The Netherlands has halted flights from 17 countries to reduce the number of infections and prevent the spread of the new Coronavirus strains.
The COVID-19 mutations were first found in the U.K. and South Africa in December. Soon after, they were detected in the Netherlands.
Consequently, the Dutch government officials halted flights from the U.K. for ten days. They resumed those earlier this month, but passengers had to present a negative test result of the rapid Coronavirus test before departure.
The new ban will come into effect on Saturday, January 23, and will halt flights from the following countries:
Meanwhile, local lockdown measures have tightened. All non-essential businesses, schools, and restaurants remain closed. There are also strict contact measurements.
Schools will provide online teaching until at least February 7, whereas the rest of the lockdown restrictions is set to expire on February 9.
The Dutch government has also suggested the first national curfew. It will not allow residents to be outside between 8:30 p.m. and 4:30 a.m. There will be various exceptions, such as emergency reasons or commuting to work.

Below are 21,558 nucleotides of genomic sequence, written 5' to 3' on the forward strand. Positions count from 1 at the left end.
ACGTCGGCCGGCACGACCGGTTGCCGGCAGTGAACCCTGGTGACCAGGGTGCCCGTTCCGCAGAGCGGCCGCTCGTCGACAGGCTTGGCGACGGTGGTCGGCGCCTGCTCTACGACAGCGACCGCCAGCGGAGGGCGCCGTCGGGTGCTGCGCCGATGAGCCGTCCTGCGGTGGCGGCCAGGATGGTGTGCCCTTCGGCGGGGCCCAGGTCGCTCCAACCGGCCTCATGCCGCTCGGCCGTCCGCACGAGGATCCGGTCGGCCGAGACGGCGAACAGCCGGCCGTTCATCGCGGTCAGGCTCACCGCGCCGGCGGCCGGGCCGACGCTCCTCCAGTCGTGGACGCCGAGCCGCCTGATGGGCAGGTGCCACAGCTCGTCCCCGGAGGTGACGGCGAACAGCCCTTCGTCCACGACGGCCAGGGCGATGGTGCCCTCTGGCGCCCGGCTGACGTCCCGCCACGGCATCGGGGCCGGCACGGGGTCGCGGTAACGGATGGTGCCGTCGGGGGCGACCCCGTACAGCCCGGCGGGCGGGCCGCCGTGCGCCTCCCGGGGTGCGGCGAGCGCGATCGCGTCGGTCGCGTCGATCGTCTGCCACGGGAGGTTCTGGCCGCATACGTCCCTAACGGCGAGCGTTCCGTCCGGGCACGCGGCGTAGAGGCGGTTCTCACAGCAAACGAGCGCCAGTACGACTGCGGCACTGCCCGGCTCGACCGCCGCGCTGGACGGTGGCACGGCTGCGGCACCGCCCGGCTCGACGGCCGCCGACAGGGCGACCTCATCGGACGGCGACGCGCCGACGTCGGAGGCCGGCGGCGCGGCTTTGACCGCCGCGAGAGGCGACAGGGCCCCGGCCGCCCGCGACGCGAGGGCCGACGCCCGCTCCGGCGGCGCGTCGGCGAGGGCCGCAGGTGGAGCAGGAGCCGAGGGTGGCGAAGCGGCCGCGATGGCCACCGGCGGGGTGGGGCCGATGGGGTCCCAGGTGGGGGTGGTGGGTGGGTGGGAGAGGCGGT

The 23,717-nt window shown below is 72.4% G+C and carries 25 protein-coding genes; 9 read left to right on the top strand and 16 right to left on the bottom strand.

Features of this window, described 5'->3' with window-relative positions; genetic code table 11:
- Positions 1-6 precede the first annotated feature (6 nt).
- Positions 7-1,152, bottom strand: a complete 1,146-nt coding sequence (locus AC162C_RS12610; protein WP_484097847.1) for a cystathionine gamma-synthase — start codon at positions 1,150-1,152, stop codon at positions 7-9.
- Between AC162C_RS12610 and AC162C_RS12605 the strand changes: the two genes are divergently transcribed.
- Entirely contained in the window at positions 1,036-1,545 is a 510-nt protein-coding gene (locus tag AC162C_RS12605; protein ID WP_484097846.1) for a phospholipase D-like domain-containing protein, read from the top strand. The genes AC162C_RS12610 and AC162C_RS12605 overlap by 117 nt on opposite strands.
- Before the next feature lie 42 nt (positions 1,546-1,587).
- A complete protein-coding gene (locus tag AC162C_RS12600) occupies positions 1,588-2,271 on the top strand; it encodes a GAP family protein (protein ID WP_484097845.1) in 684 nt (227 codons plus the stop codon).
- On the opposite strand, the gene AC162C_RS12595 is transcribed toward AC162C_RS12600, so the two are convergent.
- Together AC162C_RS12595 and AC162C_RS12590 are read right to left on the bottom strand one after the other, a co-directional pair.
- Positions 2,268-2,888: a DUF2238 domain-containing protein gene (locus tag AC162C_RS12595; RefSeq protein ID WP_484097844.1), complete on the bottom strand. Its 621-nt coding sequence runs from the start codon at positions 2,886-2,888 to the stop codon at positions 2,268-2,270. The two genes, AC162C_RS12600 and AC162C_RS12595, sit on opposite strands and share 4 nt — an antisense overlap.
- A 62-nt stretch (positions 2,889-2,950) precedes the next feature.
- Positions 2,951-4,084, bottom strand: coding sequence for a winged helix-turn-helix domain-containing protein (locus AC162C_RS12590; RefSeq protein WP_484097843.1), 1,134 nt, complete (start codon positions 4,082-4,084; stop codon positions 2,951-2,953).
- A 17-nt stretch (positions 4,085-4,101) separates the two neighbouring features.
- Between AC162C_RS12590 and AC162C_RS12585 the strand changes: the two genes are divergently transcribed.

The curfew is yet to be approved by the parliament. Tourism is not recommended, but essential travel is allowed.
To enter the country, passengers must present a negative test result from the COVID-19 test taken no more than 72 hours before arrival in the Netherlands. Self-quarantine for ten days is strongly advised but not necessary.
The country’s Prime Minister, Mark Rutte, has expressed concerns about the new COVID-19 variants.
He admitted that the current restrictions are tight. However, he hopes that the measurements along with the arrival of vaccines will bring the numbers of infected people down.
From the beginning of the pandemic, the Netherlands has reported 932,884 Coronavirus cases and 13,337 deaths. On average, they are reporting around 5,000 new cases a day.